Have you heard of removing a tattoo by tattooing over it? No, we’re not talking about using “flesh-toned” ink to cover up the tattoo. That is an option, albeit not a very good one as skin is somewhat transparent and ink is not. Plus matching your precise skin-tone can prove quite difficult if not impossible.
No. What we’re talking about is actual tattoo removal that uses a tattoo machine to apply a saline-type solution over the existing tattoo. The idea is that the saline solution will bond to the tattoo ink and force the immune system to push it all out through the now open wound caused by that tattoo machine.
Does it work? To an extent, it does. A good portion of ink does bubble up and out of the skin causing some pretty rough looking scabs; at least that’s what our patients who have tried this procedure tell us.
Wait…They’re now patients at Vanish? Seeking laser tattoo removal? Why? Well, it seems that this “re-tattooing” tattoo removal is only effective for a few treatments. There comes a point where the patients no longer see results. On top of that, the time required for each treatment is rather lengthy. Remember the amount of time that it took to put the tattoo there in the first place? It’s that same amount of time for each of these treatments. Couple that with the increased risk of scaring that comes with “re-tattooing” over and over again, and these saline solution tattoo removal treatments just don’t sound like a good idea.
Laser tattoo removal treatments are much more effective. Each treatment is very quick in relation to the time necessary to apply a tattoo. Also the risk of scaring is extremely rare when a properly calibrated tattoo removal laser is used by a properly trained technician. At Vanish, we use the Astanza Trinity Laser that was designed specifically for tattoo removal. We are seeing excellent results on a wide variety of colors and on a variety of skin-tones. Also, each member of our staff is a certified laser specialist/technician with specific training in tattoo removal and on our specific laser. You can be certain that Vanish is the right place with the right equipment for your tattoo removal treatments.
Below is a photo progression of a tattoo that had 12 months of treatments via the "saline/tattoo machine" method prior to coming to Vanish. The top picture is after the tattoo machine removal treatments but before laser treatments. Each following picture was taken about 6 weeks after a laser treatment. This patient said the tattoo faded so much better from just one laser treatment than it had in the entire previous year of tattoo machine treatments.
Photo property of Vanish Laser Tattoo Removal
Photo courtesy of www.freedigitalphotos.net by posterize
Considering a tattoo? Some laser tattoo removal clients have shared some reasons they are seeking removal with us. We’d like to share their reasons in the form of some advice. Now before we start getting ugly comments about how you shouldn’t care what other people think about your ink, or if a job won’t let you have one then you don’t need that job, or whatever; we know there are many people out there who are extremely confident in who they are and despite changes in their lives or too many questions being asked about their tattoo(s) they would NEVER consider removal. We know that not everyone needs or wants this advice and that’s awesome! Be proud of your art! For some of us though who are perhaps a bit more reserved, this just might be something we need to prepare us to take the leap toward our first tattoo and perhaps will prevent someone from saying “I love my tattoo, but…”
One client of ours recommended getting the tattoo all drawn out exactly as you want it, colors and all, then go home and hang it on the refrigerator door or bathroom mirror where it can be seen daily. He said after 6 months if you still love it, go for the tattoo. Not everyone wants to wait 6 months or more, but remember a tattoo is meant to last a lifetime. What’s a couple of months? Well maybe if you’re 80 and ready to get your first tattoo (like Mercedes Erwin who just got her 5th tattoo at 91[video here… https://www.youtube.com/watch?v=pQ0LV7ooOQA ]), you might not want to wait 6 months more, but at that point you’ve probably been thinking about what you like for a while now anyway.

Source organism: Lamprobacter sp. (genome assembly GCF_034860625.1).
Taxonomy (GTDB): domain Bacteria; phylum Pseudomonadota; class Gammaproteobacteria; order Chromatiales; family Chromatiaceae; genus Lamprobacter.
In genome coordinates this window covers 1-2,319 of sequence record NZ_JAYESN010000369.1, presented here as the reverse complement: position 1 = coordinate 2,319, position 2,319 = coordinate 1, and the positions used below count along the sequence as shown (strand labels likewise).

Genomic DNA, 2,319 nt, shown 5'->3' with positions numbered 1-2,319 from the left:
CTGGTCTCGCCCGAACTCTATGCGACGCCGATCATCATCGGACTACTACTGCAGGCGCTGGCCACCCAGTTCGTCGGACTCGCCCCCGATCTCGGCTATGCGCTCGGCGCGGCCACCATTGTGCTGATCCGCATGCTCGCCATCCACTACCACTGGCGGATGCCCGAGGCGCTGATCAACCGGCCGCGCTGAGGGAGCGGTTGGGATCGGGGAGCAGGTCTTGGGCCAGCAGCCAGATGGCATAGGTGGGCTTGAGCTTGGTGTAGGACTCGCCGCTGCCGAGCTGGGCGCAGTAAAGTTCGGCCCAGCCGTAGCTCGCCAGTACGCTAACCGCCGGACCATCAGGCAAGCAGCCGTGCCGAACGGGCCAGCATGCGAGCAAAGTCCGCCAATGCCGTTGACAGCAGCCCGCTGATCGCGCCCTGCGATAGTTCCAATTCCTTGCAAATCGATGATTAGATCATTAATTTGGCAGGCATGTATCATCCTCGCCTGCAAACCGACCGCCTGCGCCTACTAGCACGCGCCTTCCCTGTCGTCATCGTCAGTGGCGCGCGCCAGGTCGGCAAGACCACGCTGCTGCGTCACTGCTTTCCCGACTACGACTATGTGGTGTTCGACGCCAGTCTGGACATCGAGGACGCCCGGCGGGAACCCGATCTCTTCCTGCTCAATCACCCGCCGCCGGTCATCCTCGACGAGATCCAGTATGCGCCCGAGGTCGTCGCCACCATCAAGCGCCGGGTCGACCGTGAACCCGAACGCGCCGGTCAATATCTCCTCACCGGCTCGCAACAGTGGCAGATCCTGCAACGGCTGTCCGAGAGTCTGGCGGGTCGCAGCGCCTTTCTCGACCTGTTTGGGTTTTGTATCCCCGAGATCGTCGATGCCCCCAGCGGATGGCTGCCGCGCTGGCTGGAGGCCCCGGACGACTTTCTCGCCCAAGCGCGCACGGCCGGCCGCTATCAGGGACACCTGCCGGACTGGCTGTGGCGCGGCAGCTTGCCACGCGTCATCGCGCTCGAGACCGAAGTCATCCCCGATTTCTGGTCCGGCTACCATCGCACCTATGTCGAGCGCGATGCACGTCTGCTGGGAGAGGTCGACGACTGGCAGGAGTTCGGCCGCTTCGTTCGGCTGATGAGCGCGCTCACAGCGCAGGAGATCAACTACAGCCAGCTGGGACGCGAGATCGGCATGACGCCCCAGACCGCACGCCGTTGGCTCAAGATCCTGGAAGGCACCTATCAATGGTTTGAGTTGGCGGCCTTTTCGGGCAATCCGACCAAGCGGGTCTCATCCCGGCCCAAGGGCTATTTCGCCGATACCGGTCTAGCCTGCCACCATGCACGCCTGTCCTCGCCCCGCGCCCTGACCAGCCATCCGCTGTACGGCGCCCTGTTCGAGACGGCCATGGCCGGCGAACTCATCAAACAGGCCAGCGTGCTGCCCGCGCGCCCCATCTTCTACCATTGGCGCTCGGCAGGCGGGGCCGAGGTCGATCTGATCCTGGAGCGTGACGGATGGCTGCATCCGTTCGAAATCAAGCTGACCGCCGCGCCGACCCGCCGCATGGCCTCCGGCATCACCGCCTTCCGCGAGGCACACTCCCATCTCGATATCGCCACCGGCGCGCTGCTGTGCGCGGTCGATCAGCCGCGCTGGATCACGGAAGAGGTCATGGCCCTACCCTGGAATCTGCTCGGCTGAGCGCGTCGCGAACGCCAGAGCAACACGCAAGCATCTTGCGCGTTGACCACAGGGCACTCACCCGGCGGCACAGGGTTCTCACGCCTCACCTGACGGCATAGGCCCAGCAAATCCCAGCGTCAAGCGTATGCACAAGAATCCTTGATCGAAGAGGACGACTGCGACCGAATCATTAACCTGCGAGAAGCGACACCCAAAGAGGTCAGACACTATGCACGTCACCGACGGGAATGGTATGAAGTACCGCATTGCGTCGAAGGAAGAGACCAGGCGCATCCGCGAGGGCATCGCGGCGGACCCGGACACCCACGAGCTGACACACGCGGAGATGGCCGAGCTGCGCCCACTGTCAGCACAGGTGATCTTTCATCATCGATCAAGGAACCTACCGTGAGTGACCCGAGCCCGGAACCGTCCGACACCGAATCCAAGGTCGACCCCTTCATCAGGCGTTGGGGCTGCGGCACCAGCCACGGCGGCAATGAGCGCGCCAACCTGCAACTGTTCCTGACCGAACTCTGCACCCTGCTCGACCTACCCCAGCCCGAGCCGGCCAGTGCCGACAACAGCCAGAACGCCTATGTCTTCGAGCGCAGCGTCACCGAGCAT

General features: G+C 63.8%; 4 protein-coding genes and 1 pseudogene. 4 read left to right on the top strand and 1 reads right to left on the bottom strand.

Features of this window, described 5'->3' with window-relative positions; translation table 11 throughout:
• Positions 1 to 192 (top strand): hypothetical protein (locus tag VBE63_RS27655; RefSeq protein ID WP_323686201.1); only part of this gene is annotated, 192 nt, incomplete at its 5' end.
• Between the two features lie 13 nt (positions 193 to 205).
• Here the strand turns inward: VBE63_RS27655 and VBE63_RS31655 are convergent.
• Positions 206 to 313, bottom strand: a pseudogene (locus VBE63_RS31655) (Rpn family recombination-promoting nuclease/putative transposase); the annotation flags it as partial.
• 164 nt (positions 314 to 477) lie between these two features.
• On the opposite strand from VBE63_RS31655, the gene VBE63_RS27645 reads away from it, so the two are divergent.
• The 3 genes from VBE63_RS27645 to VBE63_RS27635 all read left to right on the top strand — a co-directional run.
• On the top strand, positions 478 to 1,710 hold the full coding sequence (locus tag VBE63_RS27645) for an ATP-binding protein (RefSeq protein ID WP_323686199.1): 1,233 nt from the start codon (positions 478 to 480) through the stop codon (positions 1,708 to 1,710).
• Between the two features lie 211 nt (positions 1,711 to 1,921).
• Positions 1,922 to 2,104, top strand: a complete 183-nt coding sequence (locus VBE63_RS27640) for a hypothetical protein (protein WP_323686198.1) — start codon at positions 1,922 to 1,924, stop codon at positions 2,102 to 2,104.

Placement seems to be a big reason people remove tattoos. Wrists, hands, ankles, and necks are some of the most commonly “regretted” positions for tattoos. With the military’s stricter tattoo policy that prohibits tattoos above the shirt collar or below the elbows for new recruits, many people are forced to seek removal before enlisting. Other jobs can also be strict on visible tattoos. Many companies are loosening their restrictions, but in today’s current economy, competition for jobs is high and a first impression can be key when qualifications of one applicant are very similar to another. Other clients complain that when they extend their hand for a welcoming handshake the other person immediately breaks eye-contact to look at a wrist or hand tattoo. For some, this can be more than they wish to tolerate so tattoo removal becomes an option. That reason though is a very personal one. If you want to experiment with tattoo placement, there are “design your own” temporary tattoo websites like this one https://www.straytats.com/ that can be great for experimenting. These temporary tattoos are custom made and can last for a few months. It can definitely help you decide if this placement works for you.
Make it meaningful. All too often it’s the cute little Pac-man or random butterfly that tends to be the victim of laser tattoo removal. If it has significance in your life, it is far more likely to stand the test of time. We’re not knocking Pac-man here either. If Pac-man has significance in your life, he’s probably going to be around for a while, but if you tattoo Pac-man on your arm just because he’s cute or cool, you just might decide one day that he’s not as cool as he used to be.
Double and triple check the spelling of any quotes you want tattooed on your body. Spelling is a HUGE reason people have all or at least part of a tattoo removed. Perhaps it’s meant to be misspelled, that’s ok, but be prepared to explain why…a lot! People are nosey and don’t have any problem making comments about things they think are wrong or silly. Make sure you’re prepared for people’s questions, comments, and occasional rudeness.
If you’re going to get a foreign language tattoo, make sure you know for certain that it says what you think it says. Don’t point to some flash on a tattoo shop wall and say “I want that.” If you don’t read that language, find someone who does. Find several people who do, or use a reputable translation company. Make sure you are getting what you want and not some entre from a Chinese menu, unless you want Kung Pao Chicken on your shoulder.